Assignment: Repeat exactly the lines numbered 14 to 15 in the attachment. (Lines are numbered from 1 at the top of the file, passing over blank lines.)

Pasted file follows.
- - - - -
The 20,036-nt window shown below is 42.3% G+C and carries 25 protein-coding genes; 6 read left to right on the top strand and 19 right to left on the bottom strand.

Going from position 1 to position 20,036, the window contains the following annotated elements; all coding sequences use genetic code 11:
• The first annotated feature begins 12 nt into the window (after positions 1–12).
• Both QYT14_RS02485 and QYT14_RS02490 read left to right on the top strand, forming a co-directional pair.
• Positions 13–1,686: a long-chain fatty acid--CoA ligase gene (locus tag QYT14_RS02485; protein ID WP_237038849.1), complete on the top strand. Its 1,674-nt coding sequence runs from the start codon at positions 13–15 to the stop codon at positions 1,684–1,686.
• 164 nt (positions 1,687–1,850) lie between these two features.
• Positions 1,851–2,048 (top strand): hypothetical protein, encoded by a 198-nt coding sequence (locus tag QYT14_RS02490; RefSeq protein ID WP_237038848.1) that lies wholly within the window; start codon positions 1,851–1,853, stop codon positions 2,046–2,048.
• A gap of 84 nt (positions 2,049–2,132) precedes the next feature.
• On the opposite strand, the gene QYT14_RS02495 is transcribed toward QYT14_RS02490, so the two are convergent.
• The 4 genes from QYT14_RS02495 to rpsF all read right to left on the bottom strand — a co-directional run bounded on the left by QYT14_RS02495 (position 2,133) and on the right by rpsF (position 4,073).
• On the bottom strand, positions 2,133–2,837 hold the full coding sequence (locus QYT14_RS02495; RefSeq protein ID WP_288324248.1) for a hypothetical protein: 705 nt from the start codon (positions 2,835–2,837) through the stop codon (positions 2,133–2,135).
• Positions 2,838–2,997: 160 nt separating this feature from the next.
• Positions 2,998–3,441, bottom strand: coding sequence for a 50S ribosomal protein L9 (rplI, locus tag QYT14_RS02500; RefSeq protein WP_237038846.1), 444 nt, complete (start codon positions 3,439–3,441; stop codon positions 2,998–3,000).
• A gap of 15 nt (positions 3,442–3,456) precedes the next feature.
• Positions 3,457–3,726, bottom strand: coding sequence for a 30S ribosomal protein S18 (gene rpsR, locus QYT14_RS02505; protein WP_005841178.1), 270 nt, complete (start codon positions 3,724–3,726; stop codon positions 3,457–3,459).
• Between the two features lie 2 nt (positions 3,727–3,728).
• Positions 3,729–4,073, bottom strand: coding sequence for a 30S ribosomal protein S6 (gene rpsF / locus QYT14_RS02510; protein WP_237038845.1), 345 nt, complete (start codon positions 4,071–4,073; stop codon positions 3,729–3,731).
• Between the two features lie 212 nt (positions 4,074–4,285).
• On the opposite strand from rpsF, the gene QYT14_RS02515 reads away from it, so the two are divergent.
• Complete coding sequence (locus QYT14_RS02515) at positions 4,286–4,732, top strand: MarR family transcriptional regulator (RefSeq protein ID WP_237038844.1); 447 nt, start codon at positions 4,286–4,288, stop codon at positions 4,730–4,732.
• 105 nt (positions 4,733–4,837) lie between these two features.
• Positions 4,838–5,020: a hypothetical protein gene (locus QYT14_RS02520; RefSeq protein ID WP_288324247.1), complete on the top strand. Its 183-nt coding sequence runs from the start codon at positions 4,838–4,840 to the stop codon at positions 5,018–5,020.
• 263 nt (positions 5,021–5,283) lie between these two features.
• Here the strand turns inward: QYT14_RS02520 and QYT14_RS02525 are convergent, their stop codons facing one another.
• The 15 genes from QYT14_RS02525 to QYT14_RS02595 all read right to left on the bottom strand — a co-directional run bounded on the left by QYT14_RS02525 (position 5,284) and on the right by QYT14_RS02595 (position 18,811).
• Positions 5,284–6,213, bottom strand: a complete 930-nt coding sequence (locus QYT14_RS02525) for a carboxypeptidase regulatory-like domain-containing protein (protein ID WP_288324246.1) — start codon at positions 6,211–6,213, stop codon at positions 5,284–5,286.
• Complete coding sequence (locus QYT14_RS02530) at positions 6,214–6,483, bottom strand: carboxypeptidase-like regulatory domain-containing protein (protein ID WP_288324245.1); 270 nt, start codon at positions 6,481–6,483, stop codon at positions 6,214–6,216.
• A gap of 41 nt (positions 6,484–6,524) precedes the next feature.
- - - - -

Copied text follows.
• A gap of 15 nt (positions 3,442–3,456) precedes the next feature.
• Positions 3,457–3,726, bottom strand: coding sequence for a 30S ribosomal protein S18 (gene rpsR, locus QYT14_RS02505; protein WP_005841178.1), 270 nt, complete (start codon positions 3,724–3,726; stop codon positions 3,457–3,459).